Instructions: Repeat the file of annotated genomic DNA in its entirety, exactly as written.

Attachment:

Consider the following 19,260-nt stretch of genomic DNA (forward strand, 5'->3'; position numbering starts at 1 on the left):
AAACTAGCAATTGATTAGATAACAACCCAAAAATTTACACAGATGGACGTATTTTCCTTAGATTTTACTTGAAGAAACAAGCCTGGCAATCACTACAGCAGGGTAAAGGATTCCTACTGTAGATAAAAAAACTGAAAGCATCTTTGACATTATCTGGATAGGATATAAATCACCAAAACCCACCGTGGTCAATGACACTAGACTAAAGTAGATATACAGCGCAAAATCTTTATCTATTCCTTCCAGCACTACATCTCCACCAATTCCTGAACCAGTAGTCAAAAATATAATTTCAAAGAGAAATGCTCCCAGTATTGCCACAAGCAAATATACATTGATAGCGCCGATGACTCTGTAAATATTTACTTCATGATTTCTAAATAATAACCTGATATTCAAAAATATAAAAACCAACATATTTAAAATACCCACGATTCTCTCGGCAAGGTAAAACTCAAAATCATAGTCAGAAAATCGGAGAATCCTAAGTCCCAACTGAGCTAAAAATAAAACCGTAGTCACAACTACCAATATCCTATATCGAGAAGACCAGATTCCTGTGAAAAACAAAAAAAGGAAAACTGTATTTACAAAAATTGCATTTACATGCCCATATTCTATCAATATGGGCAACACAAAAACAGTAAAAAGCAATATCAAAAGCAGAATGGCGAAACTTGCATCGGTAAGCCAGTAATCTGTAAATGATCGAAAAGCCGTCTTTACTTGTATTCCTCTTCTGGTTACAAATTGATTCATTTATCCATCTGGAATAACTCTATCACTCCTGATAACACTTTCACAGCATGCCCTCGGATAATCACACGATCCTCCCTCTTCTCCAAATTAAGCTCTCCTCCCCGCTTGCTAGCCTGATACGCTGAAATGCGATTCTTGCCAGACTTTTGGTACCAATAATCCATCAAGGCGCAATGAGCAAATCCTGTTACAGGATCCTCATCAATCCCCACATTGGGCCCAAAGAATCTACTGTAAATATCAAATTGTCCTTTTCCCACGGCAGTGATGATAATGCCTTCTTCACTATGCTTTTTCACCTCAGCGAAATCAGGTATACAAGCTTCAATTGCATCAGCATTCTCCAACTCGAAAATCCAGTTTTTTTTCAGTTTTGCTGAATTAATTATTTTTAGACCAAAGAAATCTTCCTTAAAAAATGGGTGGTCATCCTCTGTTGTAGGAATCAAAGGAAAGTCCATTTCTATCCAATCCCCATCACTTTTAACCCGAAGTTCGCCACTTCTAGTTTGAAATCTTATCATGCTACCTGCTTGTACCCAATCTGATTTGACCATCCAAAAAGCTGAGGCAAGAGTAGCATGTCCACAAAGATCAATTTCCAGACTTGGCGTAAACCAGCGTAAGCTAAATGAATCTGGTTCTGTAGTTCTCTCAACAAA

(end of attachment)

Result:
Consider the following 19,260-nt stretch of genomic DNA (forward strand, 5'->3'; position numbering starts at 1 on the left):
AAACTAGCAATTGATTAGATAACAACCCAAAAATTTACACAGATGGACGTATTTTCCTTAGATTTTACTTGAAGAAACAAGCCTGGCAATCACTACAGCAGGGTAAAGGATTCCTACTGTAGATAAAAAAACTGAAAGCATCTTTGACATTATCTGGATAGGATATAAATCACCAAAACCCACCGTGGTCAATGACACTAGACTAAAGTAGATATACAGCGCAAAATCTTTATCTATTCCTTCCAGCACTACATCTCCACCAATTCCTGAACCAGTAGTCAAAAATATAATTTCAAAGAGAAATGCTCCCAGTATTGCCACAAGCAAATATACATTGATAGCGCCGATGACTCTGTAAATATTTACTTCATGATTTCTAAATAATAACCTGATATTCAAAAATATAAAAACCAACATATTTAAAATACCCACGATTCTCTCGGCAAGGTAAAACTCAAAATCATAGTCAGAAAATCGGAGAATCCTAAGTCCCAACTGAGCTAAAAATAAAACCGTAGTCACAACTACCAATATCCTATATCGAGAAGACCAGATTCCTGTGAAAAACAAAAAAAGGAAAACTGTATTTACAAAAATTGCATTTACATGCCCATATTCTATCAATATGGGCAACACAAAAACAGTAAAAAGCAATATCAAAAGCAGAATGGCGAAACTTGCATCGGTAAGCCAGTAATCTGTAAATGATCGAAAAGCCGTCTTTACTTGTATTCCTCTTCTGGTTACAAATTGATTCATTTATCCATCTGGAATAACTCTATCACTCCTGATAACACTTTCACAGCATGCCCTCGGATAATCACACGATCCTCCCTCTTCTCCAAATTAAGCTCTCCTCCCCGCTTGCTAGCCTGATACGCTGAAATGCGATTCTTGCCAGACTTTTGGTACCAATAATCCATCAAGGCGCAATGAGCAAATCCTGTTACAGGATCCTCATCAATCCCCACATTGGGCCCAAAGAATCTACTGTAAATATCAAATTGTCCTTTTCCCACGGCAGTGATGATAATGCCTTCTTCACTATGCTTTTTCACCTCAGCGAAATCAGGTATACAAGCTTCAATTGCATCAGCATTCTCCAACTCGAAAATCCAGTTTTTTTTCAGTTTTGCTGAATTAATTATTTTTAGACCAAAGAAATCTTCCTTAAAAAATGGGTGGTCATCCTCTGTTGTAGGAATCAAAGGAAAGTCCATTTCTATCCAATCCCCATCACTTTTAACCCGAAGTTCGCCACTTCTAGTTTGAAATCTTATCATGCTACCTGCTTGTACCCAATCTGATTTGACCATCCAAAAAGCTGAGGCAAGAGTAGCATGTCCACAAAGATCAATTTCCAGACTTGGCGTAAACCAGCGTAAGCTAAATGAATCTGGTTCTGTAGTTCTCTCAACAAA